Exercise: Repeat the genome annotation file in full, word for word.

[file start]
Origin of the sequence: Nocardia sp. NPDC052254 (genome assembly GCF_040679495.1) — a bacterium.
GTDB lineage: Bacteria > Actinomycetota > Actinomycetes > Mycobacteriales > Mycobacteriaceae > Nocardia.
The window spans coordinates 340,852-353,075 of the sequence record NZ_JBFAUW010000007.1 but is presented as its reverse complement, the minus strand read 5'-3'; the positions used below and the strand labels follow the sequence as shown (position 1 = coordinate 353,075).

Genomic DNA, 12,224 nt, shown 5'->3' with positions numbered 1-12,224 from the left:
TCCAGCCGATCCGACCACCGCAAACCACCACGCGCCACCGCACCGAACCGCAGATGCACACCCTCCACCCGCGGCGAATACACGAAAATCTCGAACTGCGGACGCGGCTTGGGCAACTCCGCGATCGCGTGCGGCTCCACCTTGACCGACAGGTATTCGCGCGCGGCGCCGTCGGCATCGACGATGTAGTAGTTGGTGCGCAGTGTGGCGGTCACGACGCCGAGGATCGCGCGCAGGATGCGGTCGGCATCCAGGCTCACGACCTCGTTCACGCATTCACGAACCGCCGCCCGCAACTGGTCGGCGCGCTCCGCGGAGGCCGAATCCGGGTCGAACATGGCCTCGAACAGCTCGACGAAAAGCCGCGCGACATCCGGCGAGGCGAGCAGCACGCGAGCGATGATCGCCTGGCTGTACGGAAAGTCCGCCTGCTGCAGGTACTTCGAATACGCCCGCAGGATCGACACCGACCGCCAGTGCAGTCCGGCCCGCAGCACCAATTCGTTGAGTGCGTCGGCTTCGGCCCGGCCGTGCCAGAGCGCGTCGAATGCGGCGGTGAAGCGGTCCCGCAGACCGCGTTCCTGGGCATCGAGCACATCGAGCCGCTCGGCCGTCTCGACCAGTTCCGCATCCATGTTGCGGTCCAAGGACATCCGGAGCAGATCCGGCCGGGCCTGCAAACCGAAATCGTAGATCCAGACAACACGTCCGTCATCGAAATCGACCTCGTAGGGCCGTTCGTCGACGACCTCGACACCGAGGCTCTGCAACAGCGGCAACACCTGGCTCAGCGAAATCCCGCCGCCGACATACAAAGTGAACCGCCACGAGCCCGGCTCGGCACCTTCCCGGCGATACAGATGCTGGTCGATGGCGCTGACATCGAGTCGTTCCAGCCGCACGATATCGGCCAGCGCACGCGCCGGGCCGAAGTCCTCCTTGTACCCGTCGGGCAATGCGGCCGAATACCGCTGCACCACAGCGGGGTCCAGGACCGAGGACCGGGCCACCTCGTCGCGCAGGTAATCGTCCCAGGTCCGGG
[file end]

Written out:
Origin of the sequence: Nocardia sp. NPDC052254 (genome assembly GCF_040679495.1) — a bacterium.
GTDB lineage: Bacteria > Actinomycetota > Actinomycetes > Mycobacteriales > Mycobacteriaceae > Nocardia.
The window spans coordinates 340,852-353,075 of the sequence record NZ_JBFAUW010000007.1 but is presented as its reverse complement, the minus strand read 5'-3'; the positions used below and the strand labels follow the sequence as shown (position 1 = coordinate 353,075).

Genomic DNA, 12,224 nt, shown 5'->3' with positions numbered 1-12,224 from the left:
TCCAGCCGATCCGACCACCGCAAACCACCACGCGCCACCGCACCGAACCGCAGATGCACACCCTCCACCCGCGGCGAATACACGAAAATCTCGAACTGCGGACGCGGCTTGGGCAACTCCGCGATCGCGTGCGGCTCCACCTTGACCGACAGGTATTCGCGCGCGGCGCCGTCGGCATCGACGATGTAGTAGTTGGTGCGCAGTGTGGCGGTCACGACGCCGAGGATCGCGCGCAGGATGCGGTCGGCATCCAGGCTCACGACCTCGTTCACGCATTCACGAACCGCCGCCCGCAACTGGTCGGCGCGCTCCGCGGAGGCCGAATCCGGGTCGAACATGGCCTCGAACAGCTCGACGAAAAGCCGCGCGACATCCGGCGAGGCGAGCAGCACGCGAGCGATGATCGCCTGGCTGTACGGAAAGTCCGCCTGCTGCAGGTACTTCGAATACGCCCGCAGGATCGACACCGACCGCCAGTGCAGTCCGGCCCGCAGCACCAATTCGTTGAGTGCGTCGGCTTCGGCCCGGCCGTGCCAGAGCGCGTCGAATGCGGCGGTGAAGCGGTCCCGCAGACCGCGTTCCTGGGCATCGAGCACATCGAGCCGCTCGGCCGTCTCGACCAGTTCCGCATCCATGTTGCGGTCCAAGGACATCCGGAGCAGATCCGGCCGGGCCTGCAAACCGAAATCGTAGATCCAGACAACACGTCCGTCATCGAAATCGACCTCGTAGGGCCGTTCGTCGACGACCTCGACACCGAGGCTCTGCAACAGCGGCAACACCTGGCTCAGCGAAATCCCGCCGCCGACATACAAAGTGAACCGCCACGAGCCCGGCTCGGCACCTTCCCGGCGATACAGATGCTGGTCGATGGCGCTGACATCGAGTCGTTCCAGCCGCACGATATCGGCCAGCGCACGCGCCGGGCCGAAGTCCTCCTTGTACCCGTCGGGCAATGCGGCCGAATACCGCTGCACCACAGCGGGGTCCAGGACCGAGGACCGGGCCACCTCGTCGCGCAGGTAATCGTCCCAGGTCCGGG